Ayres teaches us the transcendental power of music, Afghanistan’s fighting spirit and the peaks and valleys of the Middle East.
Danger Music by Eddie Ayres.
Armed with a violin and a bicycle, Eddie Ayres rode from England to Hong Kong. Over the course of a year, he cycled across Europe, Pakistan, Iran and China – his journal published by Harper Collins in 2014. But while Cadence became a national bestseller, the mind of this well-travelled musician, broadcaster, writer and teacher became colonised by depression.
‘Who wants to hang out with a depressed person?’ said Ayres in his new book, Danger Music. ‘I floated outside the world, detached. Eventually it was just melancholy and me, hanging out at home, drinking for two… That was it. I had reached a dead end.’
In Danger Music, Ayres leaves his decade-long career as a much-loved presenter for ABC Classic FM and accepts a two-year position at the celebrated Afghanistan National Institute of Music (ANIM) in Kabul. There, he teaches children the cello, viola and the double bass, and decides to medically transition from a woman into a man at the age of 49.
The heart of Afghan culture was confiscated by the Taliban when they prohibited singing, music and musical instruments in the 1990s. Afghanistan had been invaded and held under military and political rule by the Soviets for a decade until 1989, then held under Taliban rule until 1996, then invaded by the US in George W Bush’s operation “Enduring Freedom”, months after the September 11 attacks.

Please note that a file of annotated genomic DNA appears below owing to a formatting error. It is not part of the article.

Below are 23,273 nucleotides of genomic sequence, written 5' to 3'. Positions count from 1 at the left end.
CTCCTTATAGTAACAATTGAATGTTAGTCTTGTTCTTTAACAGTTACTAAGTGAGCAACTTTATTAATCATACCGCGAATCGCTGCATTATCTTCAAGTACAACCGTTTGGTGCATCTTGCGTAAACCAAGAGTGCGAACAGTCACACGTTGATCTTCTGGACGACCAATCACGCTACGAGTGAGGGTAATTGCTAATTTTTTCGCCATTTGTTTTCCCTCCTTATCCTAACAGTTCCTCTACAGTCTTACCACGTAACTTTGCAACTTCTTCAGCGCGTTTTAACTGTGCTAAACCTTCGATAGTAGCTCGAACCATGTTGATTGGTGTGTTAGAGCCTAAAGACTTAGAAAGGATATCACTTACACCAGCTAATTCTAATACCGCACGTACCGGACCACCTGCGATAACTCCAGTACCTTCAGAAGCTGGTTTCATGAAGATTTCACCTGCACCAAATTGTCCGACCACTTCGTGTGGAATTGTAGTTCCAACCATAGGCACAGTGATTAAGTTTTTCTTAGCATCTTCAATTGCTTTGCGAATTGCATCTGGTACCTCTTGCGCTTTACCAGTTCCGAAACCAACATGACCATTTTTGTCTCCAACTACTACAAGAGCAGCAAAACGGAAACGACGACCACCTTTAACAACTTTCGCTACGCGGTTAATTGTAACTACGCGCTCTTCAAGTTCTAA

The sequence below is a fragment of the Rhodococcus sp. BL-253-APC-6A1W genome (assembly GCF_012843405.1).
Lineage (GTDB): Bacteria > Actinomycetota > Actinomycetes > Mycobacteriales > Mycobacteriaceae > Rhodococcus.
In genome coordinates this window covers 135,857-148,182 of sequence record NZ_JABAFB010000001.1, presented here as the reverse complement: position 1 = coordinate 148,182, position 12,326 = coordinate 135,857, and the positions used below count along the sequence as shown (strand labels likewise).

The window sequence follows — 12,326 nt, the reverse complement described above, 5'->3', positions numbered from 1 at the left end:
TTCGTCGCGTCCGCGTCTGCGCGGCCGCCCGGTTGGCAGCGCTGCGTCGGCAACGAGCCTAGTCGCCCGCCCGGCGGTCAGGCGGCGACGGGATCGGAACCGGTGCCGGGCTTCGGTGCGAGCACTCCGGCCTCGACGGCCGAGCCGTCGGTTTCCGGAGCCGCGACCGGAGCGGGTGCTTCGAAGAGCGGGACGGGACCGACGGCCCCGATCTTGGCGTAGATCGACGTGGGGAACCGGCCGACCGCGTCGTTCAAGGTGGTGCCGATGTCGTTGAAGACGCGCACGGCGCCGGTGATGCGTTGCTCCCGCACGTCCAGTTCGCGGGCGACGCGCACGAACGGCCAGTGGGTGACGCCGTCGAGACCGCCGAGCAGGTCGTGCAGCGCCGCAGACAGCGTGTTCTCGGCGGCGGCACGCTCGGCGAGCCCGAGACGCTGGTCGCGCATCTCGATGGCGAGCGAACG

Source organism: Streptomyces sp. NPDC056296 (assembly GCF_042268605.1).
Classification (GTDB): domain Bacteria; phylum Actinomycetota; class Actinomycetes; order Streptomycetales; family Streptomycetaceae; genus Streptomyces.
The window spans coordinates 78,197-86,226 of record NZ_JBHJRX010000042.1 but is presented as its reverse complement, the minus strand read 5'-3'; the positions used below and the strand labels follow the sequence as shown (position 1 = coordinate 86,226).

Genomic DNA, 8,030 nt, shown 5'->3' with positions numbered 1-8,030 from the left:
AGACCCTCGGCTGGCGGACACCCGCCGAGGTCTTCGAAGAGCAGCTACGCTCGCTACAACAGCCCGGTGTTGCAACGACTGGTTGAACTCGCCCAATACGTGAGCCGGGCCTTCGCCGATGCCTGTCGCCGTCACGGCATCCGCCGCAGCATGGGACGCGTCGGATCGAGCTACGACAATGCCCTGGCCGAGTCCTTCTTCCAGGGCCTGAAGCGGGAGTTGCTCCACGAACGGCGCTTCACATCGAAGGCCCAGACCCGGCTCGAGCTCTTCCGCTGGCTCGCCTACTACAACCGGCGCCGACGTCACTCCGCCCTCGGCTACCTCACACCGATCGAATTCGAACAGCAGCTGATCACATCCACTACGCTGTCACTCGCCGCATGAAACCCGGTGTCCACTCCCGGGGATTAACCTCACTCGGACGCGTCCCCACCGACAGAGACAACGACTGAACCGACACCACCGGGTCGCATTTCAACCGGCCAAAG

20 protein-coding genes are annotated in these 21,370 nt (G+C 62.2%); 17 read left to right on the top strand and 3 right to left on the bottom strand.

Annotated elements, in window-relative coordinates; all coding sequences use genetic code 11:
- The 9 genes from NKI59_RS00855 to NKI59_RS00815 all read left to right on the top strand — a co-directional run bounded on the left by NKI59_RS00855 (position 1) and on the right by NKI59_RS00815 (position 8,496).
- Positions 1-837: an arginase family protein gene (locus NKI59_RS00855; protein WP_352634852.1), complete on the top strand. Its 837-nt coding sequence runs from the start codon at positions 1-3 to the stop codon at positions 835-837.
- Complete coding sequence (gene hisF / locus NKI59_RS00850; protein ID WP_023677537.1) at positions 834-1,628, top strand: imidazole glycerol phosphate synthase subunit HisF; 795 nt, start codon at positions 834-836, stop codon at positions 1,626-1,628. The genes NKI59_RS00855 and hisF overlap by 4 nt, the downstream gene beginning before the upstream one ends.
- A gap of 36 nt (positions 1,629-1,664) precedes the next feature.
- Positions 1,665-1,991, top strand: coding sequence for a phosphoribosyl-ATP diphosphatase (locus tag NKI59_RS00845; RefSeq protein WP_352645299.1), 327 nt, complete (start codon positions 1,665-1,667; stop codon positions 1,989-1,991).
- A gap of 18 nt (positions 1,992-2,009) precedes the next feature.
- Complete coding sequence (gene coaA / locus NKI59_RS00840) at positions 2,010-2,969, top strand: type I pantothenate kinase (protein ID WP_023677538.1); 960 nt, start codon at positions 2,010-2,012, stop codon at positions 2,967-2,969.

But Danger Music isn’t your usual story about Afghanistan. While it does give accounts of suicide bombers, guns and fighting, Ayres adopts a non-violent method of resistance by teaching the next generation of young Afghan musicians. In a country and situation usually reserved for journalists following politicians, radicals, war and casualties, Ayres shows us that abuse doesn’t just harm us physically, but spiritually, culturally and musically.
Everyday life in Kabul is difficult for everyone. This is chronicled through stories of students attending ANIM turning from bright-eyed child optimists into adults with lined and stressed faces. Kids with ‘minds of children, hearts of ancients’ reveal themselves when students go missing for days or weeks on end; girls beaten and punished for menial or non-existent failures; a teenager murdering a family foe in the name of honour, only to return to school to continue his guitar lessons.
Danger Music will have you constantly wondering what you would do in the narrator’s position as the sounds of machine guns and bombs penetrate your dreams, the ethics of how you would react to overlooked systemic injustices and whether Afghanistan even needs more western intervention.
Ayres teaches us the transcendental power of music, Afghanistan’s fighting spirit, and gender dysphoria in the most unlikely of places – the peaks and valleys of the Middle East.
4 stars ★★★★
By Eddie Ayres
Page Count: 304
Publisher: Allen & Unwin
Pub Date: October 2017
First published on
What the stars mean?
- Five stars: Exceptional, unforgettable, a must see
- Four and a half stars: Excellent, definitely worth seeing
- Four stars: Accomplished and engrossing but not the best of its kind
- Three and a half stars: Good, clever, well made, but not brilliant
- Three stars: Solid, enjoyable, but unremarkable or flawed
- Two and half stars: Neither good nor bad, just adequate
- Two stars: Not without its moments, but ultimately unsuccessful
- One star: Awful, to be avoided
- Zero stars: Genuinely dreadful, bad on every level